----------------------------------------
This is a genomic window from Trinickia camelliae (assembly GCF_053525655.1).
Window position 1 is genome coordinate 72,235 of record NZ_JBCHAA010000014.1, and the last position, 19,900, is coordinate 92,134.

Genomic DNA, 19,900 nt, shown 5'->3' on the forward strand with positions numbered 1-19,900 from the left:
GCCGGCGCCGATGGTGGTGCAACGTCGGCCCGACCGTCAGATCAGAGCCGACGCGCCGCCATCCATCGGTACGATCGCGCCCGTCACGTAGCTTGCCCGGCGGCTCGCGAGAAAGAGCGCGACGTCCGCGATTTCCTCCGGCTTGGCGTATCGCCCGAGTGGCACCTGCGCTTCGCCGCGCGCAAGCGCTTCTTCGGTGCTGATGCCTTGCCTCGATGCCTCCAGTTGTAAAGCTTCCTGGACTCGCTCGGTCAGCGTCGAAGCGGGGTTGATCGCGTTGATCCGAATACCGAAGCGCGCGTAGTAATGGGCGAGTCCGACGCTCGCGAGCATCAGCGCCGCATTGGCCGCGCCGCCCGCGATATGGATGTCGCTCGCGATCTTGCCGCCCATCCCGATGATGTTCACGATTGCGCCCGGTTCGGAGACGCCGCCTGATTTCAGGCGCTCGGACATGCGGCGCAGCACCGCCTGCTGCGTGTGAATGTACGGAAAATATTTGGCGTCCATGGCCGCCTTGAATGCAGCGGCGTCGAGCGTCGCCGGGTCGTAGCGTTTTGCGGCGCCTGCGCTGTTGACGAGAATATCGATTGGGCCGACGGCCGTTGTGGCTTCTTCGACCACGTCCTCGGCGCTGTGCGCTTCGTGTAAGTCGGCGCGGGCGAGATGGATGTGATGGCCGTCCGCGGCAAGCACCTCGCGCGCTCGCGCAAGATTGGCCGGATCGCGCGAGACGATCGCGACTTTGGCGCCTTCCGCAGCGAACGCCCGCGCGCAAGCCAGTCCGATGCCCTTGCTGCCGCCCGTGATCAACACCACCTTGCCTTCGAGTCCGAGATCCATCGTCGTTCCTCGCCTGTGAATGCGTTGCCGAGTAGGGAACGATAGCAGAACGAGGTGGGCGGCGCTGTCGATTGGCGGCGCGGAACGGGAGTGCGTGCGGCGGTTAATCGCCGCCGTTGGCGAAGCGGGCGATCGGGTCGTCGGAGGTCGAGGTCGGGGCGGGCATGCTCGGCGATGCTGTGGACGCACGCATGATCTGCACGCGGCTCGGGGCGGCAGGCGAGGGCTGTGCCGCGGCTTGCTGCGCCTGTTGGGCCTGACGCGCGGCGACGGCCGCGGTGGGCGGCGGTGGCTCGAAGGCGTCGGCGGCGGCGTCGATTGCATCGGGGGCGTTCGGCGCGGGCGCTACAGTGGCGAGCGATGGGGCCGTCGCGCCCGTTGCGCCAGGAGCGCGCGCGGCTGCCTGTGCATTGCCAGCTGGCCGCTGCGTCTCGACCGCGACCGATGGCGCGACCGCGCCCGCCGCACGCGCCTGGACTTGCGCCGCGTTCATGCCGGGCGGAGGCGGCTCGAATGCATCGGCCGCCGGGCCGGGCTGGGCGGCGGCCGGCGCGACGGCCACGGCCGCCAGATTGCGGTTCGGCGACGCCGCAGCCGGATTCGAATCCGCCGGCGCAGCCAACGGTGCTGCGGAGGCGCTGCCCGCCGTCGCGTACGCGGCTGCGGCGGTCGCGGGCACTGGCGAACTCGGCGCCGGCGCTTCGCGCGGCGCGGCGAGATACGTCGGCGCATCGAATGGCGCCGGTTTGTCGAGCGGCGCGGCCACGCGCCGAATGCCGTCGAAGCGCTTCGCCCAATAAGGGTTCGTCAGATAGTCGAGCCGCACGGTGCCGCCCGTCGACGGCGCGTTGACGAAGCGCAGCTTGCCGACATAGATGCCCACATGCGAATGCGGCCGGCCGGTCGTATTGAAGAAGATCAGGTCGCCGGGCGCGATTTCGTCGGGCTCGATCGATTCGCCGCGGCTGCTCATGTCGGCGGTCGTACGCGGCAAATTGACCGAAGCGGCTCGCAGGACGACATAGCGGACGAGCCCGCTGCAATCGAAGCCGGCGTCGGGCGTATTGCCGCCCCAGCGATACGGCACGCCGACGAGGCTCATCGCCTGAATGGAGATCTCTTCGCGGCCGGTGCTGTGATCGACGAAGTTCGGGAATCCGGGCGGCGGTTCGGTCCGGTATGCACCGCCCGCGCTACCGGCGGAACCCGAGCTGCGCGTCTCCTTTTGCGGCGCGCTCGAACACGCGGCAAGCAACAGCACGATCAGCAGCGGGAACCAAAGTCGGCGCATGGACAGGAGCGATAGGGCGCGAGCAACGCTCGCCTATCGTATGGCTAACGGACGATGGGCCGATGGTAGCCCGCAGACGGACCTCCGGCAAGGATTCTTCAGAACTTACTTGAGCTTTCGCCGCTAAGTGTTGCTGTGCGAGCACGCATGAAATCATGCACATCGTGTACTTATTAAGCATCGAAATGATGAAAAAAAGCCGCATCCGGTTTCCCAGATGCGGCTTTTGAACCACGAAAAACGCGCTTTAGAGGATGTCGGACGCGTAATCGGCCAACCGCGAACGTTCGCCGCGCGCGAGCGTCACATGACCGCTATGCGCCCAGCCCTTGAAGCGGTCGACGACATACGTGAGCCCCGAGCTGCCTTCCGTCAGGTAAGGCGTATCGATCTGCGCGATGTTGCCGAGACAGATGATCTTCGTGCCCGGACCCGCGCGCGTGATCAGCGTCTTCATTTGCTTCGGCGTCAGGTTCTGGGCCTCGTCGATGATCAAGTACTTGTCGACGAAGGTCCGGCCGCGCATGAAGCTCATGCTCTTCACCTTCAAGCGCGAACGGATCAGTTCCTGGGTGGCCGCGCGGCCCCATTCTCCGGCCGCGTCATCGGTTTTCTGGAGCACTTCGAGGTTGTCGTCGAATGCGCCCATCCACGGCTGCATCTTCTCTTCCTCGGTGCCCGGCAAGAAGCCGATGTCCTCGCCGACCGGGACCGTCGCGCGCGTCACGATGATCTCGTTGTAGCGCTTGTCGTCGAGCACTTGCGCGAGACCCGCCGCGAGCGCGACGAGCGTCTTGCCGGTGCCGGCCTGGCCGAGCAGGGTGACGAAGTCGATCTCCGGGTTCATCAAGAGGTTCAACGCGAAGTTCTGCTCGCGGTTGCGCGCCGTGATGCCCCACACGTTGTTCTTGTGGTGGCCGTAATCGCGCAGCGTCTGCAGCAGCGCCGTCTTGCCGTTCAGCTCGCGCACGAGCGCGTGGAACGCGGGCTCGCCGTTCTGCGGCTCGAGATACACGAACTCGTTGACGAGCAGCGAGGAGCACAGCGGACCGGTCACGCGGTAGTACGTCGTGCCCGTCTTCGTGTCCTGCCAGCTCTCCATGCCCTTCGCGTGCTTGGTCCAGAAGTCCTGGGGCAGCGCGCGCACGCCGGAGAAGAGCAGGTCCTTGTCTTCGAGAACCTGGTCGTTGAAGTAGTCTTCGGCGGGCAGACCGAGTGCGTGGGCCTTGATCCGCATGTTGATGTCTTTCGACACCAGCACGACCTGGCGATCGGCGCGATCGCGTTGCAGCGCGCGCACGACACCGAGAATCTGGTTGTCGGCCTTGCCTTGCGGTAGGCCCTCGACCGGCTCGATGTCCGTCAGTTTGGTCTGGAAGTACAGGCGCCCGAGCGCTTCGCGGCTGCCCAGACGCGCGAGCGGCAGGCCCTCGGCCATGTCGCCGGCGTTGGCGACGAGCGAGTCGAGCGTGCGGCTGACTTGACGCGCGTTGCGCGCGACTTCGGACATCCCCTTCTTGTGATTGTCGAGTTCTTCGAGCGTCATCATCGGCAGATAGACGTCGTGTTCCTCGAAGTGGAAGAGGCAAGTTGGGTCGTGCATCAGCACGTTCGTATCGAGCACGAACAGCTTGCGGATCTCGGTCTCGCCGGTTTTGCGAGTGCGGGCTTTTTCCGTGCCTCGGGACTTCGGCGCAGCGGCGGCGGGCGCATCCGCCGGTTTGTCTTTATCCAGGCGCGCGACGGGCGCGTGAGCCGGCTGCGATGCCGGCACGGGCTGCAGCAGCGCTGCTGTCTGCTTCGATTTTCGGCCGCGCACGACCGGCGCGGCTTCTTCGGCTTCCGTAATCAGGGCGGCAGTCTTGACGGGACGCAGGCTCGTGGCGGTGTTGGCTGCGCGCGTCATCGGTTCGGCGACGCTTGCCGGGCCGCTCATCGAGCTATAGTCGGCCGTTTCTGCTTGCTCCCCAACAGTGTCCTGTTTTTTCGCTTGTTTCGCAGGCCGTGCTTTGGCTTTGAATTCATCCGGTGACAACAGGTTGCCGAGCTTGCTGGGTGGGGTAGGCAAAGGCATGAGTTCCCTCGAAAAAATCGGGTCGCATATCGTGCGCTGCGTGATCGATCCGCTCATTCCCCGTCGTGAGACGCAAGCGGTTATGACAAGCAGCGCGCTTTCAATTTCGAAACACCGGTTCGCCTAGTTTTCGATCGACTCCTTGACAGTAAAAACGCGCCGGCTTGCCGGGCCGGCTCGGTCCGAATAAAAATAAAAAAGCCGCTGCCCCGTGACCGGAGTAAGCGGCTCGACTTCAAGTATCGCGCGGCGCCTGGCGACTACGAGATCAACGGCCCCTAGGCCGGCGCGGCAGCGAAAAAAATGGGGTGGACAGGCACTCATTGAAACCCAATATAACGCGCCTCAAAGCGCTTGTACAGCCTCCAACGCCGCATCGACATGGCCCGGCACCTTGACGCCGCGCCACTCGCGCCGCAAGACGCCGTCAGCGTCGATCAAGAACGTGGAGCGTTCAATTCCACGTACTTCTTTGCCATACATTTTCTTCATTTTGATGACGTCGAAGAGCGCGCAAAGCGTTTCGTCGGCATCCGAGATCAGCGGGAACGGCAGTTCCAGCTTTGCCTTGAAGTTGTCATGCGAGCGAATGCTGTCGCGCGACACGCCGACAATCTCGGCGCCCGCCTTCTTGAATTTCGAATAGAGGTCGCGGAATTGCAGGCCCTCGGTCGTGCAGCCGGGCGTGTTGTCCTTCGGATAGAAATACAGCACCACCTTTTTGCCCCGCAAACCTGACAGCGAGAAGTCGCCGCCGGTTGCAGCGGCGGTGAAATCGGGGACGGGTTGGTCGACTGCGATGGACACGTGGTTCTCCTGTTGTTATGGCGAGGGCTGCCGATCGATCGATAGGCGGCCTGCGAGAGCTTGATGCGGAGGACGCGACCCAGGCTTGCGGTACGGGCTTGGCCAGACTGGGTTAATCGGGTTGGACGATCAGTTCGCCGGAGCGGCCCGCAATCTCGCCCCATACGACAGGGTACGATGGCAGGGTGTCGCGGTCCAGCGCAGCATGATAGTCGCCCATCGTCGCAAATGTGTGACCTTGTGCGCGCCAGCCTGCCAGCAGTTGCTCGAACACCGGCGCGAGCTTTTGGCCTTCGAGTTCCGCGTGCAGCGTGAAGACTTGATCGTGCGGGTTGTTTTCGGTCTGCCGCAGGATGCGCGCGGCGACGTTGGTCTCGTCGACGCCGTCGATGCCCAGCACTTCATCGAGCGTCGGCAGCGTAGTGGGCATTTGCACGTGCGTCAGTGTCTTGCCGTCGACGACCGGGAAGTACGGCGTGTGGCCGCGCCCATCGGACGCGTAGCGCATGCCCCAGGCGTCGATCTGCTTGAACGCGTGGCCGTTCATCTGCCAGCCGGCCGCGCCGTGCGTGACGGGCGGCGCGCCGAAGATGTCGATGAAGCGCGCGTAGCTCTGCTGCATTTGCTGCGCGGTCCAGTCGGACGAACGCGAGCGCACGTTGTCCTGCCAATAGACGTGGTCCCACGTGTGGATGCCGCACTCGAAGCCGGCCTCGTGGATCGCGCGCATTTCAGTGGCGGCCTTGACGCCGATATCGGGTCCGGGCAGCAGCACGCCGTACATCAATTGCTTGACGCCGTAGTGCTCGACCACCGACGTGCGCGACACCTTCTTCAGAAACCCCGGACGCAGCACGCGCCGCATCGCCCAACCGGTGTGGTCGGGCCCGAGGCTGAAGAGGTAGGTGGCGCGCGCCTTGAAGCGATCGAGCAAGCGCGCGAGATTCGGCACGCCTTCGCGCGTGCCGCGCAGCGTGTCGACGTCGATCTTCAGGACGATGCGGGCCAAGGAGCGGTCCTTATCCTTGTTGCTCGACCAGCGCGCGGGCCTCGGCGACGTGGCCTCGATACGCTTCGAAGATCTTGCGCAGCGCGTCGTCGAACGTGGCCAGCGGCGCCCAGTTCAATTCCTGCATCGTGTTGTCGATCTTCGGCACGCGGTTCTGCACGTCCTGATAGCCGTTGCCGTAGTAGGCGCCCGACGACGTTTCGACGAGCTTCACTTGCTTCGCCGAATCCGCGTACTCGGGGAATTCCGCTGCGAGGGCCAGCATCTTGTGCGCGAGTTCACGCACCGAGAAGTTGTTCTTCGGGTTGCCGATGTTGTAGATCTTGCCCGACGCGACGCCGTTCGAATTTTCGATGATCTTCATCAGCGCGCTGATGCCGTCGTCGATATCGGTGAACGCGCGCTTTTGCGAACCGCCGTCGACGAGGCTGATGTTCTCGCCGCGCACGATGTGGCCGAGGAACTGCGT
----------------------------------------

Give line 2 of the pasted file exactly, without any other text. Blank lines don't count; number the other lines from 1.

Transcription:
Window position 1 is genome coordinate 72,235 of record NZ_JBCHAA010000014.1, and the last position, 19,900, is coordinate 92,134.